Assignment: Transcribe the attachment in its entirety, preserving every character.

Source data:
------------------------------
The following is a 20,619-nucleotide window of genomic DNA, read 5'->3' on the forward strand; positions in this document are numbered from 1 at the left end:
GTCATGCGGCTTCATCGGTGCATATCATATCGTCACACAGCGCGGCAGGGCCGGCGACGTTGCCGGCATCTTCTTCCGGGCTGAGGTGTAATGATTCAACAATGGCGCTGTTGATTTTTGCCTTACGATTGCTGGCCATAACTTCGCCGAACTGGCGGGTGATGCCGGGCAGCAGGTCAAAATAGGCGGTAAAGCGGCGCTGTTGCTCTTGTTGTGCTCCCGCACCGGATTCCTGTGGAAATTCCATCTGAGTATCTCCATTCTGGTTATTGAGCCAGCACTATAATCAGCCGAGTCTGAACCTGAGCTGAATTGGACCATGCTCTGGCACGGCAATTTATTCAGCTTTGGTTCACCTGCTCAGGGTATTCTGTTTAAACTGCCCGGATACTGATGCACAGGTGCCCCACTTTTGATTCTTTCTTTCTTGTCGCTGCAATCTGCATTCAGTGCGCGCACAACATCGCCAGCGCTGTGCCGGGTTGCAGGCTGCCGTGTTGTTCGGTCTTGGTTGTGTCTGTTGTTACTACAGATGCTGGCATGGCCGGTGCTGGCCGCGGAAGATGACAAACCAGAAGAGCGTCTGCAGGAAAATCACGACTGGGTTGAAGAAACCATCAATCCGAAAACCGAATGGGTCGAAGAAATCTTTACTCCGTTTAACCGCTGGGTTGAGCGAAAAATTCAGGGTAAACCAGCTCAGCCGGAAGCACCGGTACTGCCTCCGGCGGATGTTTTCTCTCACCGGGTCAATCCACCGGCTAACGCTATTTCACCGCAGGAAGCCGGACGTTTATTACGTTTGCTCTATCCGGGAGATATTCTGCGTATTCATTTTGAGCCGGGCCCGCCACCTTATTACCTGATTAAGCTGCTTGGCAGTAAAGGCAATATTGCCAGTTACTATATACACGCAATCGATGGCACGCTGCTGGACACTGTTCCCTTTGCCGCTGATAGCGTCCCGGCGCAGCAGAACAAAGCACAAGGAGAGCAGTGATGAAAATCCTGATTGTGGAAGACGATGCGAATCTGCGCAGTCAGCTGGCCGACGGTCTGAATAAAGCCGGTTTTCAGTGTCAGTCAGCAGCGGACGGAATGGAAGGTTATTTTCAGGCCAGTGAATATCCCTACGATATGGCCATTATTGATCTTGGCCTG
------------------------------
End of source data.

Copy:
The following is a 20,619-nucleotide window of genomic DNA, read 5'->3' on the forward strand; positions in this document are numbered from 1 at the left end:
GTCATGCGGCTTCATCGGTGCATATCATATCGTCACACAGCGCGGCAGGGCCGGCGACGTTGCCGGCATCTTCTTCCGGGCTGAGGTGTAATGATTCAACAATGGCGCTGTTGATTTTTGCCTTACGATTGCTGGCCATAACTTCGCCGAACTGGCGGGTGATGCCGGGCAGCAGGTCAAAATAGGCGGTAAAGCGGCGCTGTTGCTCTTGTTGTGCTCCCGCACCGGATTCCTGTGGAAATTCCATCTGAGTATCTCCATTCTGGTTATTGAGCCAGCACTATAATCAGCCGAGTCTGAACCTGAGCTGAATTGGACCATGCTCTGGCACGGCAATTTATTCAGCTTTGGTTCACCTGCTCAGGGTATTCTGTTTAAACTGCCCGGATACTGATGCACAGGTGCCCCACTTTTGATTCTTTCTTTCTTGTCGCTGCAATCTGCATTCAGTGCGCGCACAACATCGCCAGCGCTGTGCCGGGTTGCAGGCTGCCGTGTTGTTCGGTCTTGGTTGTGTCTGTTGTTACTACAGATGCTGGCATGGCCGGTGCTGGCCGCGGAAGATGACAAACCAGAAGAGCGTCTGCAGGAAAATCACGACTGGGTTGAAGAAACCATCAATCCGAAAACCGAATGGGTCGAAGAAATCTTTACTCCGTTTAACCGCTGGGTTGAGCGAAAAATTCAGGGTAAACCAGCTCAGCCGGAAGCACCGGTACTGCCTCCGGCGGATGTTTTCTCTCACCGGGTCAATCCACCGGCTAACGCTATTTCACCGCAGGAAGCCGGACGTTTATTACGTTTGCTCTATCCGGGAGATATTCTGCGTATTCATTTTGAGCCGGGCCCGCCACCTTATTACCTGATTAAGCTGCTTGGCAGTAAAGGCAATATTGCCAGTTACTATATACACGCAATCGATGGCACGCTGCTGGACACTGTTCCCTTTGCCGCTGATAGCGTCCCGGCGCAGCAGAACAAAGCACAAGGAGAGCAGTGATGAAAATCCTGATTGTGGAAGACGATGCGAATCTGCGCAGTCAGCTGGCCGACGGTCTGAATAAAGCCGGTTTTCAGTGTCAGTCAGCAGCGGACGGAATGGAAGGTTATTTTCAGGCCAGTGAATATCCCTACGATATGGCCATTATTGATCTTGGCCTG